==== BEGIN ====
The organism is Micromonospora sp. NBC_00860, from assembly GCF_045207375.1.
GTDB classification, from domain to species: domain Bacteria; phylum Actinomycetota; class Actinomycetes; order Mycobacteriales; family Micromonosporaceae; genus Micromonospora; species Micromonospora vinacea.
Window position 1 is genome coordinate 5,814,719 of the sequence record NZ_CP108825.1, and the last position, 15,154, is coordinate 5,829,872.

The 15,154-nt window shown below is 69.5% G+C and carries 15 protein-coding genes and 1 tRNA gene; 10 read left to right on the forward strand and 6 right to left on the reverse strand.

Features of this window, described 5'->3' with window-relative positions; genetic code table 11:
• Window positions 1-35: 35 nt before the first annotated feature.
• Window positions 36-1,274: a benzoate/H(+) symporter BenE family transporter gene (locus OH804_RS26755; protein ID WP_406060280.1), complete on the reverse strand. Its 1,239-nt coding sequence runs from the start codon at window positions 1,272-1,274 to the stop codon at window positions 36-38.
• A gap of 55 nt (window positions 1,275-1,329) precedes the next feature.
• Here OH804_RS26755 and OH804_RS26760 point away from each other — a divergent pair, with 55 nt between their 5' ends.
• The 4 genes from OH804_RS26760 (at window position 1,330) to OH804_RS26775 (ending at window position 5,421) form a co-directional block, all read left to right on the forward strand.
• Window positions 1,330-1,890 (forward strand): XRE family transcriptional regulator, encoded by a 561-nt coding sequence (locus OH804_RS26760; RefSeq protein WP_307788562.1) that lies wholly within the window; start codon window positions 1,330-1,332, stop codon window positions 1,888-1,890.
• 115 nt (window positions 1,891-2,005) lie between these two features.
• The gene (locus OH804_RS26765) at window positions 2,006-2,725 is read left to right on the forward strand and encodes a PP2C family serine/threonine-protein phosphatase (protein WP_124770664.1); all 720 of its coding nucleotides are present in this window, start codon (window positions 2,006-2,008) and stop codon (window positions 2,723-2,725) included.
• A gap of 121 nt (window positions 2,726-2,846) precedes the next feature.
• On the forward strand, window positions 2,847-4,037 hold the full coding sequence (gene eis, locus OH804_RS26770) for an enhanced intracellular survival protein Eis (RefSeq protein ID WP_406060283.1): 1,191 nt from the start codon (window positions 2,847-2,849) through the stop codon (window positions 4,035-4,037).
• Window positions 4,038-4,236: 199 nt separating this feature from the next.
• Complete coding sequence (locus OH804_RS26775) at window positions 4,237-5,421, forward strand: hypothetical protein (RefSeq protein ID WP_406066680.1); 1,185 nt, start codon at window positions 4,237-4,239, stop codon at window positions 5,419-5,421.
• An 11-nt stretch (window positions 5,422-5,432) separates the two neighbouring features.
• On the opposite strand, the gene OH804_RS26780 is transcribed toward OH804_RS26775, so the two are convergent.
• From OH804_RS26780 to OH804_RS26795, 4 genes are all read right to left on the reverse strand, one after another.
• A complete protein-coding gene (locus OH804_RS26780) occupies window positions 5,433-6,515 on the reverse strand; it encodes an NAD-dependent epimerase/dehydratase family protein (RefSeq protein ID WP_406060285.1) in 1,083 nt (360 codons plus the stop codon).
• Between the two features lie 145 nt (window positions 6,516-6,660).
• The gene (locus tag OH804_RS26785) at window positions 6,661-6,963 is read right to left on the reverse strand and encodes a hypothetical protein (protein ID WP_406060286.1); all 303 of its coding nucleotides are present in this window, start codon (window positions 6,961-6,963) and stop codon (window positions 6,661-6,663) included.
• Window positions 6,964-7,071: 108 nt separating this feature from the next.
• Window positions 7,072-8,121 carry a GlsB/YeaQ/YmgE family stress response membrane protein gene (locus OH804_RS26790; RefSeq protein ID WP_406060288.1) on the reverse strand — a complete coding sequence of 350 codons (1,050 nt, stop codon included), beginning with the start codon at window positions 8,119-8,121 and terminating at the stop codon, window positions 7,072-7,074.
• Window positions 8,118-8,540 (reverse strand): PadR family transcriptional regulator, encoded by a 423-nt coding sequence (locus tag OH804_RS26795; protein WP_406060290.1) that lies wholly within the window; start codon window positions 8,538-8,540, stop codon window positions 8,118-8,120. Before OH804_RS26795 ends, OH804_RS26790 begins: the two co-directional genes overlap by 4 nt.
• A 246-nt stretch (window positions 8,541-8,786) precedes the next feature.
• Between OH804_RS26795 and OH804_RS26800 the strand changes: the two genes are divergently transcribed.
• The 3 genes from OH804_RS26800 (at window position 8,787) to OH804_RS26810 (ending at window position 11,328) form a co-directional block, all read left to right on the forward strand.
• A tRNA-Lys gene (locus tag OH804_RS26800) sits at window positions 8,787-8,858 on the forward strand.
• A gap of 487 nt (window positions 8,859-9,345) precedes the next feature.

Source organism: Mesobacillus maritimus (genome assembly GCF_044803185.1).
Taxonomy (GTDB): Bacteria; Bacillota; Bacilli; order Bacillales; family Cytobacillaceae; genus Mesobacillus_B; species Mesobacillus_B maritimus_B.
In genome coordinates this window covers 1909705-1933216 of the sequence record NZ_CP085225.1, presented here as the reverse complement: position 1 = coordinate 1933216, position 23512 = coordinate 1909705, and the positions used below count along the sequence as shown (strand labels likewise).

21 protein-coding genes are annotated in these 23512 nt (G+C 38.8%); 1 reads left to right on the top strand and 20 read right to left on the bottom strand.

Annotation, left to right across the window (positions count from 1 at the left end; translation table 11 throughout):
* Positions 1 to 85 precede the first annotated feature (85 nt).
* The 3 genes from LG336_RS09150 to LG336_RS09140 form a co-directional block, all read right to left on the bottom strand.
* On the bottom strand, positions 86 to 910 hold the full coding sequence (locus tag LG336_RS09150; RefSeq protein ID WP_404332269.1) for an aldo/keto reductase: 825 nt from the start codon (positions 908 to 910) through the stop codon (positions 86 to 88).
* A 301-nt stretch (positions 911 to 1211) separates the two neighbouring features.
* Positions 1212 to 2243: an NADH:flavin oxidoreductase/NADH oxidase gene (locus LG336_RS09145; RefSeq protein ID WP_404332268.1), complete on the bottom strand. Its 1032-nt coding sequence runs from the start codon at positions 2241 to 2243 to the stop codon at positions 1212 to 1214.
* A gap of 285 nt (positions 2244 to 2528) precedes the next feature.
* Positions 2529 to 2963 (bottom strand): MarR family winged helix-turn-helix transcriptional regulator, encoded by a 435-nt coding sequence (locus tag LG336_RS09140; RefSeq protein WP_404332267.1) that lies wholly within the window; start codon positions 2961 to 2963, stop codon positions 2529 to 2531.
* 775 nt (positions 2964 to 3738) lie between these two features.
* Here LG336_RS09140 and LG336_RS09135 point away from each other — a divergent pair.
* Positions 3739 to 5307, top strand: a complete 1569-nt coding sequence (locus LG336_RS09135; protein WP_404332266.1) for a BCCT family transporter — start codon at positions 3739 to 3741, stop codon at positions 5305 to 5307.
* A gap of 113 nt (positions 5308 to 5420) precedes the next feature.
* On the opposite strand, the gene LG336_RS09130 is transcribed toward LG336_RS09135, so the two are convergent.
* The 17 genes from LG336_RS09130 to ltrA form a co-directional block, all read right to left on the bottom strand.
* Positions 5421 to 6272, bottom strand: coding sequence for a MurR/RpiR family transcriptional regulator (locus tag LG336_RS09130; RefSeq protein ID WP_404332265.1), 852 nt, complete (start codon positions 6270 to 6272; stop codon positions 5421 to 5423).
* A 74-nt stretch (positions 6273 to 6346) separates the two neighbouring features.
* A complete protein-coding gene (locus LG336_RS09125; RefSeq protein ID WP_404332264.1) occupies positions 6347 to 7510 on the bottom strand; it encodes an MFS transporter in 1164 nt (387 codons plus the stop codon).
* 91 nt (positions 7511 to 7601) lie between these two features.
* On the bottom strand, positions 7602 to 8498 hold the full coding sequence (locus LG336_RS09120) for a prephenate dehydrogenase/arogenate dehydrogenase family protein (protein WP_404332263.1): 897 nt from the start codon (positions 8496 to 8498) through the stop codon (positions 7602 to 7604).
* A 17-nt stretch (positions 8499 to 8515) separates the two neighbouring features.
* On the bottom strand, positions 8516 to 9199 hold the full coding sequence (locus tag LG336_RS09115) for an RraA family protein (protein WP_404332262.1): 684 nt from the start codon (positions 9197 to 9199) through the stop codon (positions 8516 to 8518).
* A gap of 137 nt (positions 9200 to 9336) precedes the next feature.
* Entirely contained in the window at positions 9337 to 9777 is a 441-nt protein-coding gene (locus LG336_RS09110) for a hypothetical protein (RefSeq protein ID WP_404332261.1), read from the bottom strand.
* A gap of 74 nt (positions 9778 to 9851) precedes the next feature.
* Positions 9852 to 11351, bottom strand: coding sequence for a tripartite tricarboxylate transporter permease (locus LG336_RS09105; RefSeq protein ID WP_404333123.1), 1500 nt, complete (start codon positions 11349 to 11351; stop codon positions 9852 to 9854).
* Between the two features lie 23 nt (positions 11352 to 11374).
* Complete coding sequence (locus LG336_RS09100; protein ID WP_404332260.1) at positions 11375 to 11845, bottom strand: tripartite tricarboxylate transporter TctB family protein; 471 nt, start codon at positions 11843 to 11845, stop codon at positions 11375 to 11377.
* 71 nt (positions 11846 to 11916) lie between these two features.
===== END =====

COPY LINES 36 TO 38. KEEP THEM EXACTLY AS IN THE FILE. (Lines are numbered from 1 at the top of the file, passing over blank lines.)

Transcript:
Annotation, left to right across the window (positions count from 1 at the left end; translation table 11 throughout):
* Positions 1 to 85 precede the first annotated feature (85 nt).
* The 3 genes from LG336_RS09150 to LG336_RS09140 form a co-directional block, all read right to left on the bottom strand.